Indigenous futures and digital infrastructures: how First Nation communities connect themselves in Northwestern Ontario
By introducing the case of KO-KNET, one of the world's leading indigenous internet initiatives, this paper analyses how social relationships have been established and maintained through digital infrastructures and how First Nations connect their futures to digital developments.
This paper discusses digital technologies and infrastructures in the geographical and sociocultural contexts of indigenous Northwestern Ontario, Canada. By introducing the case of the Keewaytinook Okimakanak Kuhkenah Network (KO-KNET) it analyses (1) how internet infrastructures act as facilitators of social relationships and (2) how First Nations people imagine and make their digital futures.
Over the last 20 years, KO-KNET established itself as one the world's leading indigenous internet initiatives aiming to build communication infrastructures for (remote) indigenous communities. Today, these infrastructures facilitate land-line and satellite broadband internet as well as internet cell phone communication, constituting thus the backbone for all internet-related services and programs, from e-health to online learning and video-conferencing. Infrastructure, following Star (1999), also includes the social relationships people establish in the course of creating technical connections and networks. Studying infrastructure, therefore, means also studying aspects of human organization (e.g., Pinch 2009, Star 1999).
This study of KO-KNET is part of a digital media anthropology project that was conducted for five years, including ethnographic fieldwork in Northwestern Ontario and in online environments, and focuses on internet infrastructures and their future development to understand social relationships in a digital world, contributing thus to an anthropology of digital media technologies.
Future as aspiration: new media politics of aspiring 'New India'
This paper explores ‘aspiration’ as an important mediated modality of future, and an essential sign of a media-fed modern subject in liberalizing India. It examines how aspiration has paradoxically fuelled its presumed polar opposite – right-wing Hindu nationalism drawing on digital resources.
In the last two decades, the rapid expansion of media in India has led to a surge of discourses around what is presented as 'legitimate aspiration' of the alert citizens of 'New India'. In the media discourses, the alert citizens demanding a new future are no longer 'mere victims of state neglect' but ready on their toes to bring the state to account. The discourse of aspiration has taken many forms, most prominently the vision to cleanse India from the stranglehold of corrupt politics, to usher an era of clean governance. This paper shows how the expansion of social media is crucial in fuelling the aspirations of a clean and prosperous 'New India' of the future - a discourse that originated not with the social media but the rapid growth of private print and television media in the mid-1990s. Exploring how the received discourse of aspiration has shaped political debates on social media, the paper turns a critical eye on one particular case - the growing salience of right-wing Hindu nationalism among the net savvy urban youth. The paper unravels the troubling puzzle on how the avowedly non-ideological discourse of aspiration supplied the performative resources for its presumed polar opposite - online Hindu nationalism. The paper reveals that this seemingly inadvertent consequence of mediated aspiration is deepened by the sense of empowerment felt by the net savvy Hindu youth who see digital infrastructure as a means to trump the dominance of organized media, dubbed as dubiously secular and a hindrance to the aspired future of a Hindu state.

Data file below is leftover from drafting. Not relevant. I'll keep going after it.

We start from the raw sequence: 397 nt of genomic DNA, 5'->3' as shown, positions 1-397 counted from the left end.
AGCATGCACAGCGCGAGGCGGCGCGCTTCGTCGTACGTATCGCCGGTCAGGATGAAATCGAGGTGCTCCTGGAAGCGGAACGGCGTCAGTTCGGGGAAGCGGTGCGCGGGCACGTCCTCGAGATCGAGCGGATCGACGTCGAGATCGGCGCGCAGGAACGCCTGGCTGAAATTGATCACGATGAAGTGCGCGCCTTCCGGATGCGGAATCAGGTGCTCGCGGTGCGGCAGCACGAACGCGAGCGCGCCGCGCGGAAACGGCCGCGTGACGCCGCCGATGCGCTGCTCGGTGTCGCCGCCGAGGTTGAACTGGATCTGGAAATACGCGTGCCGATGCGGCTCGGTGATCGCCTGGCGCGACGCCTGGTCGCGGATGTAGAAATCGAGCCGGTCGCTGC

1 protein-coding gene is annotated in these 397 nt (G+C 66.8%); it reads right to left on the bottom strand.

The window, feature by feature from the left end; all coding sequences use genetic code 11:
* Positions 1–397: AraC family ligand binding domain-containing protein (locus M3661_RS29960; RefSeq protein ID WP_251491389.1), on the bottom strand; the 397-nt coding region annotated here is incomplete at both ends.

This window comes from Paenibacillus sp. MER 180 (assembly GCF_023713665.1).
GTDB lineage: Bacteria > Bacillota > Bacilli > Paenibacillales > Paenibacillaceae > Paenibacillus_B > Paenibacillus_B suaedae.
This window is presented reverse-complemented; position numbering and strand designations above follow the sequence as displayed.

Production criteria for images of the futures in alternative photojournalism
In alternative professional photojournalism approaches the negotiation between industrial, socio-political and creative criteria is determining but the balance between these criteria is not the same as in traditional photojournalism, resulting in divergent futures content.
Photojournalism is suffering from 'Future Shock', all the symptoms are there. The accelerated rate of technological and socio-cultural change of the past decades has left many pundits in the realm of photojournalism disconnected and disorientated. Professionals are impressed by the changes that have occurred and confused about the way ahead. At the same time the prevailing insecurity is a perfect breeding ground for alternative professional approaches, found In numerous photo-collectives and cooperatives. This paper is based in part on two series of in-depth interviews held during the International Photojournalism Festival of Perpignan in 2010 and 2012.
Previous research (Van Leemput, 2001) has shown that to media-professionals, the future is no different than any other topic. Industrial, socio-policial and creative criteria are applied in the selection, creation, programation or publication of media-content on futures. This is reflected in the nature and the flow of images of the futures in traditional media-content.